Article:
Stephan E., the accused, follows all of this without emotion. He stares into the room as if petrified. There Jan-Hendrik Lübcke revives his father again. He portrays him as a good father, cheerful, cosmopolitan, willing to talk. “The office of President of the Government was his calling.” He would have retired in autumn 2019. “He wanted time for the family, so he was looking forward to it.”

Walter Lübcke would have retired in autumn 2019, he wanted to have time for the family

However, Jan-Hendrik Lübcke also describes the moment when the thing tipped over: a citizens’ meeting in Kassel-Lohfelden, October 2015. Lübcke informed there about a planned first reception center for refugees – and sharply criticized the mobsters present. Markus H., who was co-accused in Frankfurt, distributed a video scene of this on the Internet, and Stephan E. was also on site.

In a confession, Lübcke later referred to criticism as the motive for the crime. Jan-Hendrik Lübcke reports how he learned of death threats against the father after the meeting. How he was worried for the first time and lacked political backing. But the father always wanted to help the refugees. “He held up values.”

Defenders exonerated for broken trust

Neither the Federal Prosecutor’s Office nor Stephan E.’s defense lawyers ask Jan-Hendrik Lübcke any questions. The lawyer of co-accused Markus H. only one. It could have been different. In advance, one of Stephan E.’s defenders had announced that he had “many questions” for the son: the Dresdener Frank Hannig, who is considered to be close to Pegida. But Hannig is released by the court as a defender in the morning. A little bang.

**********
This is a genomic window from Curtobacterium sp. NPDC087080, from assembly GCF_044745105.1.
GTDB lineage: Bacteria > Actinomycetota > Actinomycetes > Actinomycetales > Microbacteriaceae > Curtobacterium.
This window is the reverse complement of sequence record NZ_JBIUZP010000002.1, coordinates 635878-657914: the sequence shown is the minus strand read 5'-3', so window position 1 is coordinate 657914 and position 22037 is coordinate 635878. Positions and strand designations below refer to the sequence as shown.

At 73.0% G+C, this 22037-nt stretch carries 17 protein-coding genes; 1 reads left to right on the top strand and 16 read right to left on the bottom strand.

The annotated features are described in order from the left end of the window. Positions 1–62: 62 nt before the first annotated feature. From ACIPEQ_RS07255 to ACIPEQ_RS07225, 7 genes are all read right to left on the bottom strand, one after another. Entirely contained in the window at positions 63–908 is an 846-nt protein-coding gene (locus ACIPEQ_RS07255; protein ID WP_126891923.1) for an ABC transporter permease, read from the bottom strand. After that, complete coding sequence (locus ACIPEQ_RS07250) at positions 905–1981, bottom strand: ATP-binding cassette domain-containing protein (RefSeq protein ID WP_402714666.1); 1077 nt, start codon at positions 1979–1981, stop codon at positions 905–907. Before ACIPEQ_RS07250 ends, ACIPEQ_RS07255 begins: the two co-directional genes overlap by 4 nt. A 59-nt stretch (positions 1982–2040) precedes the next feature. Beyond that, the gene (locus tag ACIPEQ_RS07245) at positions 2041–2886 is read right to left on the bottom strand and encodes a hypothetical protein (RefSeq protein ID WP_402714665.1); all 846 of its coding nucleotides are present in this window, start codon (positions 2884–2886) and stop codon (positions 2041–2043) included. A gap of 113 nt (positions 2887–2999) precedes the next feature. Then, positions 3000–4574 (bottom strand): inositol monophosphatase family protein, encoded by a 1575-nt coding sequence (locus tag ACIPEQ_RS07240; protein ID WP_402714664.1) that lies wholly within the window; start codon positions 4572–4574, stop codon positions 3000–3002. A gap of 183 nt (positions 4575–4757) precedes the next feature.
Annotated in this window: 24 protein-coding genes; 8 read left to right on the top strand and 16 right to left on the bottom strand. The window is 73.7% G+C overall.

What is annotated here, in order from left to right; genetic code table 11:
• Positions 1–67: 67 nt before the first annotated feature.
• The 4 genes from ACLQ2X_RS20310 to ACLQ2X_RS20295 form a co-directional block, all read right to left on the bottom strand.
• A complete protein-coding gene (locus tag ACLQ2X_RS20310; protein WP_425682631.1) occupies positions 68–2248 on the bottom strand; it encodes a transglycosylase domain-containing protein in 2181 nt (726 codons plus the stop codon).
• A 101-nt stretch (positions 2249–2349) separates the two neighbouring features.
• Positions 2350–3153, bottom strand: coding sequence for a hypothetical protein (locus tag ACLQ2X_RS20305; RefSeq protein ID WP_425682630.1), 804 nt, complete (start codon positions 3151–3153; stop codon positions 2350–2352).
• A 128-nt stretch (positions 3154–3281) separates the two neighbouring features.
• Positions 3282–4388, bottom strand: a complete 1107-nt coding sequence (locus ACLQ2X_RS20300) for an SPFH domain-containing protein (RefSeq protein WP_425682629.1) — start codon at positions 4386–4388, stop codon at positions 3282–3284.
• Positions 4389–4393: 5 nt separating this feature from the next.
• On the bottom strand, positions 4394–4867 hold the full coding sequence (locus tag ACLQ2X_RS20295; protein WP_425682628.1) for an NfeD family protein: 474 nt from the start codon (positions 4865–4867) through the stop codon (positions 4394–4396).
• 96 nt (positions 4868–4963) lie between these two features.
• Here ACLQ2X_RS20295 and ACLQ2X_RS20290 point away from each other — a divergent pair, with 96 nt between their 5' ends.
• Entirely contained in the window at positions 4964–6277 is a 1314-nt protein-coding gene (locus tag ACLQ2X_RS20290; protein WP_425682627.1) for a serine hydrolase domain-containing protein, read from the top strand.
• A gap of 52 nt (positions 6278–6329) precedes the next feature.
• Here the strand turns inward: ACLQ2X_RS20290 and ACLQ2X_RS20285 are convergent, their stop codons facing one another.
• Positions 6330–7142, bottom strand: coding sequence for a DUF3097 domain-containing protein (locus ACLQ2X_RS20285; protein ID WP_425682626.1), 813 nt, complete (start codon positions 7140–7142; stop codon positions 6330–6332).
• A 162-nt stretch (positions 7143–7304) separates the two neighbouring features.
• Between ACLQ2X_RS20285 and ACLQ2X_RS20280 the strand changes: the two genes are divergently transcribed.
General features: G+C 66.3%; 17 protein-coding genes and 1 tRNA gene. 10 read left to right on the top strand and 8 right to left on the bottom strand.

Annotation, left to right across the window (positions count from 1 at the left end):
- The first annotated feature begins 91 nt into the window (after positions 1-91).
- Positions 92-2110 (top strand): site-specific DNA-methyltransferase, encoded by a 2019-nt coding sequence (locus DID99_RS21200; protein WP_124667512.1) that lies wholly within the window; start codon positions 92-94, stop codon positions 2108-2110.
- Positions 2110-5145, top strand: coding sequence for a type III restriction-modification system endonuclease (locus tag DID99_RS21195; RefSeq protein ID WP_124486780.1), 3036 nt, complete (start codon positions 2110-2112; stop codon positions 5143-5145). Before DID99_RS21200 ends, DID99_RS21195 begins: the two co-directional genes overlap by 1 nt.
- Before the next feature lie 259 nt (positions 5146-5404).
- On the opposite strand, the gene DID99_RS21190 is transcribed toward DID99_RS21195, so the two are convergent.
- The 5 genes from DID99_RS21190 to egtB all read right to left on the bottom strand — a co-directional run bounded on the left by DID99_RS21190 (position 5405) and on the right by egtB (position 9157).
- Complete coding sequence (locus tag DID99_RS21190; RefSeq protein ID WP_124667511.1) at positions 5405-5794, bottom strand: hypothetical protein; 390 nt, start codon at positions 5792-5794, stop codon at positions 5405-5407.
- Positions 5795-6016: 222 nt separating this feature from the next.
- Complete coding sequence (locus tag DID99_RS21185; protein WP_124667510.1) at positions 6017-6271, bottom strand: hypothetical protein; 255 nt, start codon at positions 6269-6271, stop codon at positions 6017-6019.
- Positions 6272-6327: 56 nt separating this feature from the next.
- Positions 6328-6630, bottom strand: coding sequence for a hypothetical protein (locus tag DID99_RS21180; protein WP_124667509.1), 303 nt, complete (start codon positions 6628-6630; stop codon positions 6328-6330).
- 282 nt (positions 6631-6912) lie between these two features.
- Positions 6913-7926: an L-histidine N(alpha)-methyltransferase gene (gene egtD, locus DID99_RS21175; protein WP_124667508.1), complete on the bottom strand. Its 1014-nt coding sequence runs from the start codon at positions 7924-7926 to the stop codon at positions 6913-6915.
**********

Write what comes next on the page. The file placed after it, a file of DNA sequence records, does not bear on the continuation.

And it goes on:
On the previous day, Hannig had made several requests for evidence without consultation: for the interrogation of other possible accomplices or for a burglary in the Kassel government presidency in July 2019, in which files had disappeared. Hannig suggested that these could have something to do with the solar energy company of the Lübcke sons, that there might be crooked business – and therefore perhaps another motive for the murder of Walter Lübcke. Judge Sagebiel called the applications “whirled nonsense”.

In fact, Stephan E. had never mentioned anything other than a right-wing motive in interviews. Hannig’s co-defender Mustafa Kaplan, once an NSU victim lawyer, also distanced himself from Hannig, also in the name of Stephan E. They didn’t want to throw dirt at the Lübckes. Stephan E. applied for Hannig’s release.

Hannig appears in the courtroom on Tuesday morning, talks to Stephan E. for minutes – before Kaplan scares him away. A little later, Judge Sagebiel follows his request: His relationship of trust with Hannig is “finally destroyed”. The accused must fear that his own lawyer will harm him.

Lübcke son demands more engagement against hatred

After Hannig tried to explain at the lecture that he was probably too uncomfortable with the application, he now takes off his robe and leaves the room without a word. For him, Jörg Hardies moves up as the new defender, Kaplan’s Cologne colleague. And Kaplan announced: On Wednesday in a week, Stephan E. now wants to testify in the process.

Jan-Hendrik Lübcke does not comment on the castling. At the beginning of the trial, he and his family said that he wanted a complete investigation into his father’s murder and punishment of the perpetrators.

However, his struggle now extends beyond the courtroom. At a memorial service for his father, Jan-Hendrik Lübcke last called for more commitment against hatred in the spirit of his father. It is everyone’s mandate to counter “this terrible ghost”. “The unculture of agitation and defamation must not solidify.”